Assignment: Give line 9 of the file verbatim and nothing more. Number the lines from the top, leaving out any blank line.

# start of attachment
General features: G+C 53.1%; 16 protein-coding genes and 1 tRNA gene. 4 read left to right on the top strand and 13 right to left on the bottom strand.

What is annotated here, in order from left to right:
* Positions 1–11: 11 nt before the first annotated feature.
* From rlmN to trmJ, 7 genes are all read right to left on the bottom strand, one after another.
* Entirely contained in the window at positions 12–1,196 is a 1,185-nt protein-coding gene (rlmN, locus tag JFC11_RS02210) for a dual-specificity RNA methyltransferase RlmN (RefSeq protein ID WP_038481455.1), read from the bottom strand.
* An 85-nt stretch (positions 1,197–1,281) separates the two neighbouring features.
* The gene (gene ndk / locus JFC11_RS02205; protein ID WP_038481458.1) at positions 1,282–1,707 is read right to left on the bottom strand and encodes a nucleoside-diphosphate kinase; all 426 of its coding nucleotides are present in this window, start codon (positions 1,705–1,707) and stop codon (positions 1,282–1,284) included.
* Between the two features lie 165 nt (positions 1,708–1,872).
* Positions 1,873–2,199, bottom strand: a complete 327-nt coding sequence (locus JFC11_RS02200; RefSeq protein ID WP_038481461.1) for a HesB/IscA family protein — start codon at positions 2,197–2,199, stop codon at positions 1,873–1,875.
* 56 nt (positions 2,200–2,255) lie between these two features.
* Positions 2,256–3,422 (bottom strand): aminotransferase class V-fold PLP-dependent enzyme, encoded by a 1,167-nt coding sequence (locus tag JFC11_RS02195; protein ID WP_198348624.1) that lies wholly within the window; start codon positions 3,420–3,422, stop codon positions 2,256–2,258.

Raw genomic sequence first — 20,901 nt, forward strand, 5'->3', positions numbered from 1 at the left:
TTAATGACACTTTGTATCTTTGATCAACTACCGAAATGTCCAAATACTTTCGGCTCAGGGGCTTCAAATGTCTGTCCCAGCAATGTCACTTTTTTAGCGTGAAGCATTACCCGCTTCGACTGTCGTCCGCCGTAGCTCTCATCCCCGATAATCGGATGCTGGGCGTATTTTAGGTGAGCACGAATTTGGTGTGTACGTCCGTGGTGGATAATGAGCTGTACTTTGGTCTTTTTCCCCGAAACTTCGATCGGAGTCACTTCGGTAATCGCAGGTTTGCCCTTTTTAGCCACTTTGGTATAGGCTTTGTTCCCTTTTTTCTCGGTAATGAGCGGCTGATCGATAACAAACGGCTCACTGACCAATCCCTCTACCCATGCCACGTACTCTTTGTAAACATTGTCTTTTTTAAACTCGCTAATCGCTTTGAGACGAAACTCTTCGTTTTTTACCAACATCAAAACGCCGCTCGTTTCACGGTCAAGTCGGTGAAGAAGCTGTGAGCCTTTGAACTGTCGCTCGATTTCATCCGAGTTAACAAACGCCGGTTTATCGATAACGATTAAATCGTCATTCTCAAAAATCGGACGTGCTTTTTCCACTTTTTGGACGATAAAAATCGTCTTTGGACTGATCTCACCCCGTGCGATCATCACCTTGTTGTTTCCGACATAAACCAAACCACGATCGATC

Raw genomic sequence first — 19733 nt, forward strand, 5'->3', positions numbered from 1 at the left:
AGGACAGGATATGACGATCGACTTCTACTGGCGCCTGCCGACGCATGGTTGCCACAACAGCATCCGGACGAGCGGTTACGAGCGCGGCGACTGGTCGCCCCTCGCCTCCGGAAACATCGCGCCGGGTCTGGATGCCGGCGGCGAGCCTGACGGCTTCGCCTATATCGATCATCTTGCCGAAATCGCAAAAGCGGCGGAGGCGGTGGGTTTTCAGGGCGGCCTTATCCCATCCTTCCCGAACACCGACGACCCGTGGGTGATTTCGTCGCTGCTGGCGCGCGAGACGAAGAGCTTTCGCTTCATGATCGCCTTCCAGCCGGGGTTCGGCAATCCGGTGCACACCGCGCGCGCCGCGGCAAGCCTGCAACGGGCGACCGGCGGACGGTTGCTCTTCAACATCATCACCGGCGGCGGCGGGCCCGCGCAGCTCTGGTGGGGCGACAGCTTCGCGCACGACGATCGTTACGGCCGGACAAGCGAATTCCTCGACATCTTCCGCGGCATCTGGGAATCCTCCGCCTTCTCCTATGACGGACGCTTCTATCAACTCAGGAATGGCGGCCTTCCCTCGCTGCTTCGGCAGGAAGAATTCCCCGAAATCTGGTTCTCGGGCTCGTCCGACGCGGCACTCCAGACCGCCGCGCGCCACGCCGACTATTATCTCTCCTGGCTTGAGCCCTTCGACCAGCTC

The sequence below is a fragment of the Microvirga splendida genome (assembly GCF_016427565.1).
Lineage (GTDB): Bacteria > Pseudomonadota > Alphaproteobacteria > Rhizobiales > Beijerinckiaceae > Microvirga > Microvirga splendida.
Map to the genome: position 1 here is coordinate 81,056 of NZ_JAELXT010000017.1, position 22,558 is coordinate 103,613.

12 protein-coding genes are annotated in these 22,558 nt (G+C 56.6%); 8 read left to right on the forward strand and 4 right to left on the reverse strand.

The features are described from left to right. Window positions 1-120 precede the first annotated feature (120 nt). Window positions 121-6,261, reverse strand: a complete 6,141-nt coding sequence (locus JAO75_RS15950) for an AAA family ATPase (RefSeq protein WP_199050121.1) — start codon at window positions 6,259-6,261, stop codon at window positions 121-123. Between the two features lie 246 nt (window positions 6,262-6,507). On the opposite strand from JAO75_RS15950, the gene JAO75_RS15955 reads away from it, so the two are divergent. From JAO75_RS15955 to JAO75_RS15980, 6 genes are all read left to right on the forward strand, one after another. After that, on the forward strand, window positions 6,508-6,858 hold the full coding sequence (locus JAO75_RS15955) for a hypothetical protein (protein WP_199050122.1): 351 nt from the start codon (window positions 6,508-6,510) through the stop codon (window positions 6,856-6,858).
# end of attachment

* Positions 1,873–2,199, bottom strand: a complete 327-nt coding sequence (locus JFC11_RS02200; RefSeq protein ID WP_038481461.1) for a HesB/IscA family protein — start codon at positions 2,197–2,199, stop codon at positions 1,873–1,875.